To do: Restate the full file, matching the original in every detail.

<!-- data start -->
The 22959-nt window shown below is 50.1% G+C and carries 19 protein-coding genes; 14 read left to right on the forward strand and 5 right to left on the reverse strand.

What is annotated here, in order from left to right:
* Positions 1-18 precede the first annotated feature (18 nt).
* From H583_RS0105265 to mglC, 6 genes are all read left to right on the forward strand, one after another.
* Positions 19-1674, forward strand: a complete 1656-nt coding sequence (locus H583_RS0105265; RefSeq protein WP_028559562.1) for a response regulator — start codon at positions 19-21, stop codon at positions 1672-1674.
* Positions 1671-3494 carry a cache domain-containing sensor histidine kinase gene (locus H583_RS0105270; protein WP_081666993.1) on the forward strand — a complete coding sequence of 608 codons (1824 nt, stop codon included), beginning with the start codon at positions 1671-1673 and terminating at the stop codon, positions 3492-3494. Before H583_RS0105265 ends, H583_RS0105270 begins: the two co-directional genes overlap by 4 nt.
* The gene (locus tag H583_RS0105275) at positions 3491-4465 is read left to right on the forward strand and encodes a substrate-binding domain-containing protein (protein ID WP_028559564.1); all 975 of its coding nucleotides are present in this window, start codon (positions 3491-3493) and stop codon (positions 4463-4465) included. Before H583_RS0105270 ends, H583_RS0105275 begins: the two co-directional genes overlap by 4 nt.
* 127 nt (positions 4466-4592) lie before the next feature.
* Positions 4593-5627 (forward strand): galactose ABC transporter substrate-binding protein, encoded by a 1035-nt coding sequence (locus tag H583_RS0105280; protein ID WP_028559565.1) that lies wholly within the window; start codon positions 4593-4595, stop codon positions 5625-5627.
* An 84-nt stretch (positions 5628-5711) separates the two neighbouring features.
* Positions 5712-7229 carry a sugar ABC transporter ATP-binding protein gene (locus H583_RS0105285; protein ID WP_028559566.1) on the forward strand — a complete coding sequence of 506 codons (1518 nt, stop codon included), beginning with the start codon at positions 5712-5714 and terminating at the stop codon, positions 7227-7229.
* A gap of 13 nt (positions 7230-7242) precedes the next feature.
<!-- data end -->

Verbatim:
The 22959-nt window shown below is 50.1% G+C and carries 19 protein-coding genes; 14 read left to right on the forward strand and 5 right to left on the reverse strand.

What is annotated here, in order from left to right:
* Positions 1-18 precede the first annotated feature (18 nt).
* From H583_RS0105265 to mglC, 6 genes are all read left to right on the forward strand, one after another.
* Positions 19-1674, forward strand: a complete 1656-nt coding sequence (locus H583_RS0105265; RefSeq protein WP_028559562.1) for a response regulator — start codon at positions 19-21, stop codon at positions 1672-1674.
* Positions 1671-3494 carry a cache domain-containing sensor histidine kinase gene (locus H583_RS0105270; protein WP_081666993.1) on the forward strand — a complete coding sequence of 608 codons (1824 nt, stop codon included), beginning with the start codon at positions 1671-1673 and terminating at the stop codon, positions 3492-3494. Before H583_RS0105265 ends, H583_RS0105270 begins: the two co-directional genes overlap by 4 nt.
* The gene (locus tag H583_RS0105275) at positions 3491-4465 is read left to right on the forward strand and encodes a substrate-binding domain-containing protein (protein ID WP_028559564.1); all 975 of its coding nucleotides are present in this window, start codon (positions 3491-3493) and stop codon (positions 4463-4465) included. Before H583_RS0105270 ends, H583_RS0105275 begins: the two co-directional genes overlap by 4 nt.
* 127 nt (positions 4466-4592) lie before the next feature.
* Positions 4593-5627 (forward strand): galactose ABC transporter substrate-binding protein, encoded by a 1035-nt coding sequence (locus tag H583_RS0105280; protein ID WP_028559565.1) that lies wholly within the window; start codon positions 4593-4595, stop codon positions 5625-5627.
* An 84-nt stretch (positions 5628-5711) separates the two neighbouring features.
* Positions 5712-7229 carry a sugar ABC transporter ATP-binding protein gene (locus H583_RS0105285; protein ID WP_028559566.1) on the forward strand — a complete coding sequence of 506 codons (1518 nt, stop codon included), beginning with the start codon at positions 5712-5714 and terminating at the stop codon, positions 7227-7229.
* A gap of 13 nt (positions 7230-7242) precedes the next feature.